Hawaii Karate Seinenkai
The following article appeared in the Hawaii Pacific Press, October 1, 1999. Copyright © Charles C. Goodin. All rights reserved.
Karate and Okinawan Sumo
By Charles C. Goodin
For almost two years now, I have been searching for information about the early Karate teachers and students in Hawaii. Since Karate was practiced almost exclusively in private -- very few people let it be known that they knew Karate and some were actually very secretive about the matter -- it is very difficult to find these Karate pioneers. Before World War Two, Karate was largely limited to the Okinawan community. Many isei learned the art in Okinawa before emigrating to Hawaii, and some continued practicing here.
Through the course of my research I have learned that Karate was part of the Okinawan culture: it was not studied in isolation from other cultural activities. Thus, many of the early Karate practitioners were also proficient in Okinawan music (particularly the sanshin), dance, calligraphy, poetry, and other martial arts such as kenjutsu or iaido, kobujutsu (various weapons arts using the bo, sai, tonfa, nunchanku, etc.), kendo, ju jutsu, judo and sumo. In fact, several of the Karate teachers I have located were also teachers of one or more of these other arts.
There is a particularly high correlation between the practice of Okinawan sumo and Karate. Many of those who were active in sumo also studied Karate, and vice versa. This was a very helpful discovery because while early Karate was a "hidden" art, Okinawan sumo was a public sport, practiced openly and with well-known champions. Okinawan sumo was covered by the Japanese language newspapers and even by the Advertiser, Star-Bulletin and neighbor island newspapers.
Seishin Uehara referees an Okinawan sumo match in Honolulu on October 17, 1948. Photo courtesy of his family.
Okinawan vs. Japanese Sumo.
For many of us, the only images of sumo we have seen are of giants like Akebono, Musashimaru, and Konishiki on NGN. There are several differences, however, between Japanese and Okinawan sumo. Okinawan sumo arose from the grappling tradition known as tegumi (the same characters as in kumite, but in reverse order) or motou. In the forthcoming Tales of Okinawa's Great Masters, Shoshin Nagamine (hanshi, 10th dan, founder of the Matsubayashi-Ryu form of karate) writes:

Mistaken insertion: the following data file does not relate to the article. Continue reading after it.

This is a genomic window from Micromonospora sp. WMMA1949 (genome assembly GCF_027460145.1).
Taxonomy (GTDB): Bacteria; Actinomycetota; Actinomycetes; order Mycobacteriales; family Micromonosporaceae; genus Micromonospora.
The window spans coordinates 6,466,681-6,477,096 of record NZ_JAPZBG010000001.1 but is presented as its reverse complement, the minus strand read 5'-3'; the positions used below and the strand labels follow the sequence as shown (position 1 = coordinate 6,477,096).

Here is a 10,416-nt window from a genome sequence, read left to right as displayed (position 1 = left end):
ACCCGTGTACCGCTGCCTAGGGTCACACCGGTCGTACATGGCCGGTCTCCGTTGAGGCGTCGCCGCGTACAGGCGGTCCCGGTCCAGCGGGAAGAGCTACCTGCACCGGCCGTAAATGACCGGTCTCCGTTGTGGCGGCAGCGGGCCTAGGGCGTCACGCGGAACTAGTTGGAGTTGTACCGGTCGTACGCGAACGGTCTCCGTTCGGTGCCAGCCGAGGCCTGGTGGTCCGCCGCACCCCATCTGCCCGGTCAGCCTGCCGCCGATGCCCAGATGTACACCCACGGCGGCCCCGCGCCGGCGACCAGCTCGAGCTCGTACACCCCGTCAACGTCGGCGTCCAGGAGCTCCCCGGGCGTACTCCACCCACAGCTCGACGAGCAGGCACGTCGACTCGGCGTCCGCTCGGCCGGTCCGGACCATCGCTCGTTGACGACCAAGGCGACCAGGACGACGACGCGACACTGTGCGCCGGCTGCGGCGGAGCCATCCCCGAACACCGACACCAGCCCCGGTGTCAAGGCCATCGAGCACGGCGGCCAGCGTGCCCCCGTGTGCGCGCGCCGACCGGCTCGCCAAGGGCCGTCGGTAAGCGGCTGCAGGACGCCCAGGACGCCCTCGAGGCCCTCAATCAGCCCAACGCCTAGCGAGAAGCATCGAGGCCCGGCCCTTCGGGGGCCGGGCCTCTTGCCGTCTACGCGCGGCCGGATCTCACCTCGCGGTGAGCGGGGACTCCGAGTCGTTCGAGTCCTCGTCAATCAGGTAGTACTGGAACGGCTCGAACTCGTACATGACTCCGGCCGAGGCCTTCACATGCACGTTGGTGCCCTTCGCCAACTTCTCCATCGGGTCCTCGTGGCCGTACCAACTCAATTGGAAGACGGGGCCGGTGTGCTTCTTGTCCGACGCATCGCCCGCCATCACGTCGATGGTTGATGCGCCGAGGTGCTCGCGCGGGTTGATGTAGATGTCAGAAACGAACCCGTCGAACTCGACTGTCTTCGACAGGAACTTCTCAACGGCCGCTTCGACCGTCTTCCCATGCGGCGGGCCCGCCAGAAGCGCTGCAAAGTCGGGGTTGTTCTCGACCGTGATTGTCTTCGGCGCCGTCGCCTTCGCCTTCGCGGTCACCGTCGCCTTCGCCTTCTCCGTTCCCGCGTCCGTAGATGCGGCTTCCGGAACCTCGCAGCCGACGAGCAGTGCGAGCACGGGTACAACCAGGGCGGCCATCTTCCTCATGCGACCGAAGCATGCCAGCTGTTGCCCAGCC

"Because Okinawan sumo had never been promoted in the same spectacular way as its Japanese counterpart on Japan's mainland, islanders never bothered building permanent sumo rings or venues to host such local events or championships. To the Okinawans of yesteryear, sumo wrestling had been an exciting cultural recreation for everyone to enjoy. It was not a commodity to be exploited in such grandeur. That is simply not the Okinawan way. In the old days, any open space, field, or mountainside where people could freely gather and watch in their own comfort was sufficient. During that time there were no special rules or regulations about the size or configuration of the ring. The only condition was that the grappling surface had to be free of small stones or anything else that might be of danger to the grapplers. Usually, such bouts took place on a lawn, or surface covered by sand or sawdust to ensure safety for the athletes."
The participants in Okinawan sumo typically wore shorts with a thick cloth, or mawashi, tied around the waist. In Okinawa, participants sometimes wore a judo gi, with the mawashi.
The rules for Okinawan sumo also differ from the Japanese sport. Going outside of the ring or merely touching or falling on the ground does not end the match. Instead, the winner must cause his opponent's back to touch the ground while inside the ring. This requires a high degree of grappling ability, speed and dexterity, rather than mere size or brute strength. In this respect, Okinawan sumo may be compared to certain aspects of judo and ju jutsu.
Tegumi Lead to Karate.
When practiced as a sport, tegumi became Okinawan sumo. When practiced for self-defense, and with the addition of the Chinese techniques of striking (particularly vital point and nerve attacks known as kyosho jutsu), blocking and kicking, tegumi became karate. In fact, the characters for the old name "karate" or "tote," meant "China" (for the Chinese arts) and "Hand" (for "tegumi").
Before 1900, karate included a strong emphasis on tegumi, or grappling, which includes such techniques as throws, sweeps, trips, joint locks, chokes, holds, traps and parries. Older karate kata such as Wanshu, Wankan, Rohai, and Passai reflect these movements in certain seemingly elaborate open-handed techniques. In Passai, for example, there is sequence in which the opponent throws a left punch. Parrying the punch with his right hand, the defender catches the wrist with his left and applies a joint lock, which causes the attacker to twist in pain and go down on one knee. The defender next raises his right knee, breaking the attacker's arm in the process, and throws a right side kick to the left knee. Already in a vulnerable position, the attacker is completely disabled. This short sequence illustrates the integration of tegumi and striking/kicking techniques which was characteristic of traditional karate.